The album is unmistakably Mudhoney, something almost guaranteed due to Arm’s unique voice and style.  Musically this is a band that shows it’s 25 years of experience – Mudhoney’s sound gets cleaner and their talent comes through more and more with each new album.  Let’s be real, they’ll probably never recapture the raw energy of their sound of the late 1980s, which was a combination of them being the right bunch of guys, at the right age, in the right place, at the right time.  They’ve matured as musicians and it shows, and they still have their place in the music scene, especially in Seattle.

But while Vanishing Point is a musically mature album, that doesn’t mean it doesn’t still have an edge and that the guys don’t still have a sense of humor.  “I Like it Small” isn’t a double-entendre, it’s about what it implies – small manhood.

I don’t need no Magnum,
A snub nose will do just fine.
And I’ll take G.G. Allin,
Over Long Dong Silver any time.
— “I Like it Small”

If you’ve ever seen footage of GG Allin live, particularly those shows where he ended up singing naked (which, as near as I can tell, was unfortunately most of them), you’ll get the reference.

The wittiest song is “The Only Son of the Widow from Nain.”  Not a lot of bands other than those on the Christian music circuit go to the New Testament for inspiration, and if they do they generally don’t look to the less well-known stories like this one, the first example of Jesus raising someone from the dead.  In this case the formerly deceased seems pretty stoked about getting a second chance.

They say you can’t keep a good man down,
I feel good and I’m up for another round.
I’m comin’ back,
I’m comin’ back,
I’m comin’ back,
For more!

That being said, the widow’s son still has a bone to pick with his place in history.

They call me the only son of the widow from Nain.
Nobody remembers my name.
Fucking Lazarus got all the fame,
I’m the only son,
I’m the only son,
I’m the only son,
Of the widow from Nain!

There are some other fun tracks here too, like the ode to hookups that you can’t remember called, aptly, “I Don’t Remember You,” and the intriguingly titled “Douchebags on Parade.”  Even when the lyrics are funny they carry a biting edge – this isn’t comedy, it’s satire, it’s social critique.  There’s a depth there if you’re willing to just take a second to think about it, and I’ve always liked that about Mudhoney’s lyrics.

If you ever get a chance to see Mudhoney, do yourself a favor and get a ticket.  I can’t vouch for how their shows are outside of Seattle, but from reviews and stories I’ve read I suspect you’ll get an experience similar to what we’ve had each of the three times we’ve seen them in their hometown over the years.  Definitely pick up a copy of Vanishing Point, and if you order it from Sub Pop, there’s actually a good chance that Mark Arm himself will package it and get it shipped out to you – since he’s the warehouse manager for the label when he’s not busy being a rock star.  If that’s not down to earth, I don’t know what is.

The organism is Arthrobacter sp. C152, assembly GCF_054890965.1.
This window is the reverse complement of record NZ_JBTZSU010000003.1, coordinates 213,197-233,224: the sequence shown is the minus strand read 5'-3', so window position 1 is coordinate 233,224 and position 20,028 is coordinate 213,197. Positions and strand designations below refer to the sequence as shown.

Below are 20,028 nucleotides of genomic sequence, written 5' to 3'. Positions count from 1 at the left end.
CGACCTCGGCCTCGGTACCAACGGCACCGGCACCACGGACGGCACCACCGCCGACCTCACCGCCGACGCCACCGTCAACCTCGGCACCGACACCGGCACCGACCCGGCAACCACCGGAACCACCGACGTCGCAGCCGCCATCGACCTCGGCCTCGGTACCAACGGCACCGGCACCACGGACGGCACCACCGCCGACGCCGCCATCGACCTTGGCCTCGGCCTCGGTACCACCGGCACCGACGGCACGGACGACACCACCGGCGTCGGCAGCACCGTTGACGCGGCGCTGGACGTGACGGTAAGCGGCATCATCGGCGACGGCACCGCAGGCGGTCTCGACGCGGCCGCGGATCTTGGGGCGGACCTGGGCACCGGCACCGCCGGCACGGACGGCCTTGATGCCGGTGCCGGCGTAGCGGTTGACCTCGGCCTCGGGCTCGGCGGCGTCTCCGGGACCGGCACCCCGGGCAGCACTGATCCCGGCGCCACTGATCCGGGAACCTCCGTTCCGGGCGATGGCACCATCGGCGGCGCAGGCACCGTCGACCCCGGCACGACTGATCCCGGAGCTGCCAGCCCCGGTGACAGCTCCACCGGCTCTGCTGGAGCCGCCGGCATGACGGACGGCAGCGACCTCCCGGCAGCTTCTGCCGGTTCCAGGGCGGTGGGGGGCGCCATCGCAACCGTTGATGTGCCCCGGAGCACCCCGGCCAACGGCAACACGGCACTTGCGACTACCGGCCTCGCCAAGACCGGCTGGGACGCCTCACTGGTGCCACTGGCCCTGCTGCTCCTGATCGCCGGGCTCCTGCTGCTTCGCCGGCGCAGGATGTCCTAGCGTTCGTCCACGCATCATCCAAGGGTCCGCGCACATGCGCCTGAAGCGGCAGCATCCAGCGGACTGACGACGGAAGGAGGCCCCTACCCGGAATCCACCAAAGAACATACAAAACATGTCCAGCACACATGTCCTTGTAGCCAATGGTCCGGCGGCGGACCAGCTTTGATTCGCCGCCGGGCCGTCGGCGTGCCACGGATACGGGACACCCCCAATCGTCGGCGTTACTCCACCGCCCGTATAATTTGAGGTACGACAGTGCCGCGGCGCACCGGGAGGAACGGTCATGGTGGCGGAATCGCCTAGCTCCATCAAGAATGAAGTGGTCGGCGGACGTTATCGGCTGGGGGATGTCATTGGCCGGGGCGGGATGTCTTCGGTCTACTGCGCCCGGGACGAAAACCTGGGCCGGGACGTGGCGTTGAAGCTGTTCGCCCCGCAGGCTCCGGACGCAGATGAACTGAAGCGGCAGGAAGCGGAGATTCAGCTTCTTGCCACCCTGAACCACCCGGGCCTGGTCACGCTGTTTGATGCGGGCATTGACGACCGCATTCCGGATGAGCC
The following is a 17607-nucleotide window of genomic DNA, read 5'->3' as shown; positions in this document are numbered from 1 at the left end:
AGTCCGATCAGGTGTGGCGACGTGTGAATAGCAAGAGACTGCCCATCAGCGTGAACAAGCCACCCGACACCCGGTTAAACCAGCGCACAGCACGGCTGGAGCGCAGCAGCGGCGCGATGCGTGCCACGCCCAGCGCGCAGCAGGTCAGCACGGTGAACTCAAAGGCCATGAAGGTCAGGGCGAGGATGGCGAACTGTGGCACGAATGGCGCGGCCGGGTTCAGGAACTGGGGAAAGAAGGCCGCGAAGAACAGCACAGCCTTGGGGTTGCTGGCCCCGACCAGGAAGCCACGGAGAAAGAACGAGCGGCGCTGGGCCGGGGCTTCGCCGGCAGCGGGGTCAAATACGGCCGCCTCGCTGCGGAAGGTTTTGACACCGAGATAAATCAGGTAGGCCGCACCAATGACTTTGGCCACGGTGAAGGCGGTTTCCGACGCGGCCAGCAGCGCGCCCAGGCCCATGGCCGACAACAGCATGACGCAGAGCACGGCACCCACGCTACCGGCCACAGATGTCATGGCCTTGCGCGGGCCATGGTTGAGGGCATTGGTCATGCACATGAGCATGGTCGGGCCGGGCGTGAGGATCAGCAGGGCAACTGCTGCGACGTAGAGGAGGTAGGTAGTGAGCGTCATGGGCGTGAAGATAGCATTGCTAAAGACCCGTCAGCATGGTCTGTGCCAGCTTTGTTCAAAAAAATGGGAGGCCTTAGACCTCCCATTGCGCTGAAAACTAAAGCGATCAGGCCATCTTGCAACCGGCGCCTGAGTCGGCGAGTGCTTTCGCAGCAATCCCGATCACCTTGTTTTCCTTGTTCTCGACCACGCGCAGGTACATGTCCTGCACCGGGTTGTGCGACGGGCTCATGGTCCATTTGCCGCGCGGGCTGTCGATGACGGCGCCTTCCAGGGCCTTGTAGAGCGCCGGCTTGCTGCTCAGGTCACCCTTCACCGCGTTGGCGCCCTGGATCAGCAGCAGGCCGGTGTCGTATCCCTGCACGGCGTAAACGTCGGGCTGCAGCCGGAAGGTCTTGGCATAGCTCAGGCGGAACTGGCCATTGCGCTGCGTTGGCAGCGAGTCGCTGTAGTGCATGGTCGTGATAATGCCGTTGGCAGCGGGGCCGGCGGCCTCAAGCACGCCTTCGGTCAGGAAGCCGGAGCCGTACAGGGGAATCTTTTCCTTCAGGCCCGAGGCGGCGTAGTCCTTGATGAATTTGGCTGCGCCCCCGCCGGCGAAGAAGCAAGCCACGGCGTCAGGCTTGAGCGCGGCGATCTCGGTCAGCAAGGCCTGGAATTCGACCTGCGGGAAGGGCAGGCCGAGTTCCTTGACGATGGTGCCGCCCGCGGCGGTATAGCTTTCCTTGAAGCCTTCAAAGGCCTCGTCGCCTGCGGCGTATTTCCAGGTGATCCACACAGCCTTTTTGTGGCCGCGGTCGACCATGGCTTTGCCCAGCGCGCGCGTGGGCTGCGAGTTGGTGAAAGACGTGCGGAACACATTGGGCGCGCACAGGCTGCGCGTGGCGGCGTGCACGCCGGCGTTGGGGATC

All photos with the exception of the album cover, Copyright Jeff @ Life in the Vinyl Lane, 2013.

Be Bop Deluxe – “Live! In the Air Age”

I felt like I had some weird relationship with Live!  In the Air Age before I’d ever even heard it, or any of Be Bop Deluxe’s other albums for that matter.  I first ran across a copy months ago at the local used record shop and the cover caught my eye, all crazy and futuristic in the way that people 50 or 60 years ago imagined the future would look (the pic on the front and the two and the reverse from from the 1927 file Metropolis).  It’s a double album, and one of the discs is in white, which is cool, but at the price of $20 I decided to take a pass (and I believe it’s still on the shelf there today).  Fast forward a few months and I came across a copy in another used record store, this time with a $10 price tag.  How could I not buy it now!  My prudence saved me $10!  But I still wasn’t feeling it, so I left it to sit forlornly in the miscellaneous B section sandwiched in between the Bangles and Berlin.  So last week I chuckled when it appeared once again, this time at Sonic Boom Records in Seattle’s Ballard neighborhood.  But this time the price tag read $3, and I knew it was time for me to pull the trigger and see what Be Bop Deluxe was all about.

Be Bop Deluxe was a sort of prog rock band from the UK that spanned from around 1972 to 1978.  Live! In the Air Age was released in 1977 as a double album, or maybe more precisely an album-and-a-half, with a live LP on white vinyl and a black three-song studio EP.  Sort of a weird idea, but hey man, it was 1977, the same year that brought you the Seattle Mariners, the Son of Sam, and the Atari 2600.  I don’t know what any of these things have in common, but I can’t help but sense there’s some thread connecting them somehow.